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Garissa insecurity threatens 100pc school transition

By , People Daily Digital
Friday, January 24th, 2020 00:00 | 2 mins read
Kenya National Union of Teachers (Knut) Executive Secretary of the Garissa branch Abdirizak Hussein. Photo/Courtesy

Kenya National Union of Teachers (Knut) Executive Secretary of the Garissa branch Abdirizak Hussein has raised concerns over the implementation of the Ministry of Education’s 100 per cent transition to secondary school which he fears might not be achieved in the area due to insecurity.

Abdirizak said the emerging security challenges where al Shabaab militants are targeting non-local teachers is a sure way of crippling the education sector in the area.

The Knut official said the killings of three non-local teachers at Kamuthe Primary School last week by al Shabaab militants that led to the withdrawal of non-local teachers from the four sub counties of Fafi, Ijara, Holugho and Dadaab is a big blow to the transition.

Speaking to KNA on phone, Abdirizak  said as the deadline for admitting Form Ones first approaches, most parents are opting to transfer their children to schools within Garissa Township a situation he said will further congest the schools.

He said even in the event that the students end up joining the schools, the quality of education in the institutions will be highly compromised.

“We performed dismally in last year’s Kenya Certificate of Secondary Education for lack of teachers that was largely brought about by insecurity. 

With the withdrawal of non-local teachers who form the majority, then the situation would turn from bad to worse,” Abdirizak said.

“The 100 percent transition is a brilliant idea but with dwindling number of teachers, how do you expect these students to perform well”? he posed.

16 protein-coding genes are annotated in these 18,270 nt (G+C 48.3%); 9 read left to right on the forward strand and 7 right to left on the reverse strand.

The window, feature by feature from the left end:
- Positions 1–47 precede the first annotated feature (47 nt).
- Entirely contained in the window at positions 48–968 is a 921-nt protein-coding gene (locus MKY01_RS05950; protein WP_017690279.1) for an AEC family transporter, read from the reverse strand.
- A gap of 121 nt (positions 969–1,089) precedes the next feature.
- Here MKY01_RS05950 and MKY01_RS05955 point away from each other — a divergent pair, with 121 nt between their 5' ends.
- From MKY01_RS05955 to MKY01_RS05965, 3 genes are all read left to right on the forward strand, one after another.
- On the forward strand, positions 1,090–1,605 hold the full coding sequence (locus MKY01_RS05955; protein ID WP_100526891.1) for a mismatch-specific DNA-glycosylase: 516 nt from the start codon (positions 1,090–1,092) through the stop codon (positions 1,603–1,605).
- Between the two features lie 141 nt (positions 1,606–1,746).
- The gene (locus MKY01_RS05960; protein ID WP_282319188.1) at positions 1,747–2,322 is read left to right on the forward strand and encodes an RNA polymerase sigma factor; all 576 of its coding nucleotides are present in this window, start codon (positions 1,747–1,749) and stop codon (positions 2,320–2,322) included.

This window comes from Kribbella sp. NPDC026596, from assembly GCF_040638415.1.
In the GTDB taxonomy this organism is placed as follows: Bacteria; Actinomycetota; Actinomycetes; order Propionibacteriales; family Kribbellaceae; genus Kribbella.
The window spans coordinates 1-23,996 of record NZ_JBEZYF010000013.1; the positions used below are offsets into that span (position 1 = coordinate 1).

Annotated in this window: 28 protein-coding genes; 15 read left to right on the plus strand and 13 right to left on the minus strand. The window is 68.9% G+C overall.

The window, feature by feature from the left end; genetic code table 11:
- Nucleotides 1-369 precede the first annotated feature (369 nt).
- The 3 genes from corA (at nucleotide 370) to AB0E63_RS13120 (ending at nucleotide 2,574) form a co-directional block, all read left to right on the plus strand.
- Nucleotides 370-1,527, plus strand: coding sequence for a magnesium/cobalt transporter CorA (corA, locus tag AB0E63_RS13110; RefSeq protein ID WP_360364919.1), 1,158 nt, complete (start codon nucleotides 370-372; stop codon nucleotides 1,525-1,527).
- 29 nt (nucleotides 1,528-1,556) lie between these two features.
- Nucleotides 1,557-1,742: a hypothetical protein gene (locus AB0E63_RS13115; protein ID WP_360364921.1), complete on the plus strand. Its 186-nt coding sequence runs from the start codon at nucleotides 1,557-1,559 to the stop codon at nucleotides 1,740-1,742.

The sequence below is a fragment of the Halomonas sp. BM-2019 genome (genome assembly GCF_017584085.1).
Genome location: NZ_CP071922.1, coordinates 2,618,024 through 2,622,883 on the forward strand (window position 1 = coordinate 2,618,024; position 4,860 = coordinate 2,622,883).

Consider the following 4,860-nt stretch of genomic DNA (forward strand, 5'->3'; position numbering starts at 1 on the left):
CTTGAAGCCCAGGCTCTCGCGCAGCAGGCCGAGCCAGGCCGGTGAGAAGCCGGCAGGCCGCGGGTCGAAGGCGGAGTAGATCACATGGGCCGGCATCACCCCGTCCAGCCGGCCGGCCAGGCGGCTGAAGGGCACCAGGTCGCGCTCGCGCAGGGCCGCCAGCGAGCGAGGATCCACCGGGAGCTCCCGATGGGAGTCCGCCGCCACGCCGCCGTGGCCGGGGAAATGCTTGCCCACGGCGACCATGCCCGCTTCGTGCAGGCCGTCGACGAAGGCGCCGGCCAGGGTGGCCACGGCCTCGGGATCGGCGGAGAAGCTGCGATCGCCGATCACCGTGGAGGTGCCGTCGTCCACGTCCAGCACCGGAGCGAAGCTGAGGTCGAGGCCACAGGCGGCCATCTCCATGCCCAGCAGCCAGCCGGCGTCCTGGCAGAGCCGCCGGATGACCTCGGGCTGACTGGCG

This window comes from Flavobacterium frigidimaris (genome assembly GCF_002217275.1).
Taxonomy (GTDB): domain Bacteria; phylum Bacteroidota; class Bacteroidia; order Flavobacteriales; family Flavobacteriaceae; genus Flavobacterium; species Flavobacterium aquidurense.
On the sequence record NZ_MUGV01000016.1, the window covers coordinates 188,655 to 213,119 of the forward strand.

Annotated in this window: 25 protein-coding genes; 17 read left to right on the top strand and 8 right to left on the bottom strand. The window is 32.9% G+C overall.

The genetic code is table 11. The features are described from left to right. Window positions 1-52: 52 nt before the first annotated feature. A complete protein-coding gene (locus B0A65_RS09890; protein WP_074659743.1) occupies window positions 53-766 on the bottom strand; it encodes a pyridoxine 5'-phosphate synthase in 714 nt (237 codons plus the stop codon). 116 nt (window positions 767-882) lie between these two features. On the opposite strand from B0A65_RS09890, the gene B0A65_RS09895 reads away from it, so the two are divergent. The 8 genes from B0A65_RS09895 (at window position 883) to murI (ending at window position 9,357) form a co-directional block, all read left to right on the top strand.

Poor performance

Abdirizak asked  the government to walk the talk and recruit more teachers, restore security in the four sub-counties so that non-local teachers can go back and teach.

He said  the government should also avail sufficient funds timely to schools in the area noting that most of the head teachers had difficulties in running the institutions for lack of funds.

“Most of the head teachers and principals have confided in me that they are admitting students not because they are able to sustain them but because they are following the directive from the ministry. Given a free hand they would not have admitted them,” he said.

According to a principal from one of the local day schools in Garissa Sub-County who requested anonymity, sustaining students was becoming almost impossible.

Reached for comment, County director of Education Khalif Isack while acknowledging that the biggest problem was overcrowding in classes especially in day schools, said a team from Nairobi was going round schools collecting data on infrastructural gap with a view to addressing the same.

Khalif said the issue of security of non-local teachers is also being addressed, adding that the weekend’s leaders meeting is part of the wider strategy of restoring security in the area.

“We are equally concerned about the security of our teachers and that is why we immediately withdrew them from Fafi, Hulugho, parts of Ijara and Dadaab following the Kamuthe attack,” he said. -KNA

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